Express & Star

Trainee doctor avoids sack for drinking on duty – and drink driving

A trainee doctor has avoided being sacked despite admitting to drinking alcohol while working on night duty and then driving home three times over the legal limit.

Last updated

Dr Mahweer Maheshwari was employed as a GP Trainee at Shropshire General Practitioner Vocational Training Scheme when the incident took place in October 2021.

The doctor is currently in his final year of training and is working as a GP Trainee at Albrighton Medical Practice.

A Medical Practitioners Tribunal hearing gave the trainee doctor a warning after concluding that his risk of repeating the behaviour was low.

The incident happened between October 27 and 28 2021, when Dr Maheshwari was undertaking a trainee placement in psychiatry at Midlands Partnership NHS Foundation Trust (MPFT).

The hearing heard that Dr Maheshwari consumed alcohol while on night duty and was unfit to work.

A colleague reported that Dr Maheshwari had not been responding to the on-call bleep and that a staff member had stated that he had been “difficult to awake and a bottle of alcohol was found by the bed”.

Dr Maheshwari left work at 9.30am on October 28 heading towards the car park and police were called.

The organisation was not able to contact Dr Maheshwari and the car was later found at his home address.

On behalf of the GMC, Harriet Tighe said: “Members of staff requested that he take a taxi home instead and he ignored those requests.”

Ms Tighe said that he narrowly missed crashing into another vehicle when leaving the hospital car park.

She added that Dr Maheshwari provided a sample of breath to police, which was three times over the legal limit.

Dr Maheshwari was convicted of drink driving and was sentenced at Telford Magistrates Court to a £300 fine, a community order and disqualified from driving for a period of two years.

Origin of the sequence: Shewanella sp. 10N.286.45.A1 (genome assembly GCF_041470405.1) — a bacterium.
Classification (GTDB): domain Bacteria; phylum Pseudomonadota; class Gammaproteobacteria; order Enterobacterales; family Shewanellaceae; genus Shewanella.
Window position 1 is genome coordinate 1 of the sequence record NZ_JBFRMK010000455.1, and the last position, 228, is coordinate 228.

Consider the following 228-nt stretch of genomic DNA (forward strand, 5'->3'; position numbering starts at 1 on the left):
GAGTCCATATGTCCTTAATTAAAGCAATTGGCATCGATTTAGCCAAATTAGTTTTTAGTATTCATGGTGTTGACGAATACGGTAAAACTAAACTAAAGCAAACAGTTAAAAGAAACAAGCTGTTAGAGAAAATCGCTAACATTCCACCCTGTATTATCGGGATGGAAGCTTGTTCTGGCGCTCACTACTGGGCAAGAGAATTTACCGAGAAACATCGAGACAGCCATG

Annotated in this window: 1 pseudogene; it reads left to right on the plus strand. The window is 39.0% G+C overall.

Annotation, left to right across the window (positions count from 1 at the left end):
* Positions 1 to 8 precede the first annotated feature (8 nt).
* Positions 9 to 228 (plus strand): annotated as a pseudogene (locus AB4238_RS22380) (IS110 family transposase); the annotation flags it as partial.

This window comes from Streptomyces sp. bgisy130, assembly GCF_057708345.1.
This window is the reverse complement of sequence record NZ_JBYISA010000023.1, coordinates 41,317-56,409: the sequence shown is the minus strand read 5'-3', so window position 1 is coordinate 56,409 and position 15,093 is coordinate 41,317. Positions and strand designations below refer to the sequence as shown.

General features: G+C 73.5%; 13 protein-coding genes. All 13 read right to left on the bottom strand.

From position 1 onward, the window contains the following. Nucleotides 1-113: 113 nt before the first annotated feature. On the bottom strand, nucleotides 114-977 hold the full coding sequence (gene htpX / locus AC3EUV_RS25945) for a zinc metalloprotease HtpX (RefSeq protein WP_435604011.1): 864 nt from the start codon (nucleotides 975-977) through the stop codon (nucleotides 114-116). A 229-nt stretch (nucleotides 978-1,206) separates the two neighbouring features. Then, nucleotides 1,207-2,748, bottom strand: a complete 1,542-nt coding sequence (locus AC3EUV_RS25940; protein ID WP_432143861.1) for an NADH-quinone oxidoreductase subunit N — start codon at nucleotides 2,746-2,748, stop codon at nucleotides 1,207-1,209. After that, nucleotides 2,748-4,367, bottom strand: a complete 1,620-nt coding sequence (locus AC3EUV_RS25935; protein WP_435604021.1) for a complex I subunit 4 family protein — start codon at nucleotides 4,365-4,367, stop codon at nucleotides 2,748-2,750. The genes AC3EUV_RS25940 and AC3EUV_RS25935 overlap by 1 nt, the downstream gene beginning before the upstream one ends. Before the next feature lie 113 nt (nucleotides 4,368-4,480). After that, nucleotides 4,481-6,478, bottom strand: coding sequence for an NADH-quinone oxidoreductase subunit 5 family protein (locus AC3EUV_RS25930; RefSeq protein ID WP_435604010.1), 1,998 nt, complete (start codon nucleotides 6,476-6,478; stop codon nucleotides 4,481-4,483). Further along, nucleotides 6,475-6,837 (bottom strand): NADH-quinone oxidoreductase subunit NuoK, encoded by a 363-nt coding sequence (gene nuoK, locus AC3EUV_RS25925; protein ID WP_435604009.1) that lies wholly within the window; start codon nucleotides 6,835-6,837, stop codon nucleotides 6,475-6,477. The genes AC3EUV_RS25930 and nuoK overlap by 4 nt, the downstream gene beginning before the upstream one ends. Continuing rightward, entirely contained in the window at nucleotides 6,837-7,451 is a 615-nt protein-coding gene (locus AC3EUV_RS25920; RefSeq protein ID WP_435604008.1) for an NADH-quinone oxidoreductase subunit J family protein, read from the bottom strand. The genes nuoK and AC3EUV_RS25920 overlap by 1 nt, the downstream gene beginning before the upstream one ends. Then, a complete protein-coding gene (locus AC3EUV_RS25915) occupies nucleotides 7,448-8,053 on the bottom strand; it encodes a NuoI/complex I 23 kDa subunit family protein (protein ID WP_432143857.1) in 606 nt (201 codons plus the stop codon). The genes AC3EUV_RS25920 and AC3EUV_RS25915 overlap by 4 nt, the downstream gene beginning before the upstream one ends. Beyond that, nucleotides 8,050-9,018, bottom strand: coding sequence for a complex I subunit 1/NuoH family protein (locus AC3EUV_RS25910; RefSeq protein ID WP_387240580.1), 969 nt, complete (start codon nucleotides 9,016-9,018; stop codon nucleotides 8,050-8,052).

In his reflection statement Dr Maheshwari said: “I have never in my life (been) so irresponsible to using any drug/alcohol at work which I really am sorry about as how it could have made things worse due to risk of patients at being harm and I am at risk of hurting myself, hurting others, irrational behaviour.”

He stated that he drank alcohol ‘very rarely’ and has remained abstinent from alcohol for over a year.

Robert Dacre, representing Dr Maheshwari, said that there have been no concerns about his client’s professional conduct or performance either before the incident or since.

Deciding that the doctor was currently ‘not impaired’, MPTS tribunal chair Nicholas Flanagan said: “As Dr Maheshwari admitted in evidence, due to his intoxication, he was unable to undertake any assessments of patients and could have caused serious harm by prescribing inappropriate medication or doses in his intoxicated state.

“Dr Maheshwari’s actions led the unit he was supposed to be supervising to have no medical cover for the night in question, with other staff members attempting to rouse him and being concerned about his welfare.

“Dr Maheshwari had worked several night shifts in a psychiatric ward and the tribunal was satisfied that the events occurred in a particularly stressful period in his professional and personal life.

“The tribunal considered the risk of Dr Maheshwari repeating the behaviour to be low, as he had gained insight into his actions and had an excellent support system in place.”

The warning will sit on the doctor’s registration for two years.

Sorry, we are not accepting comments on this article.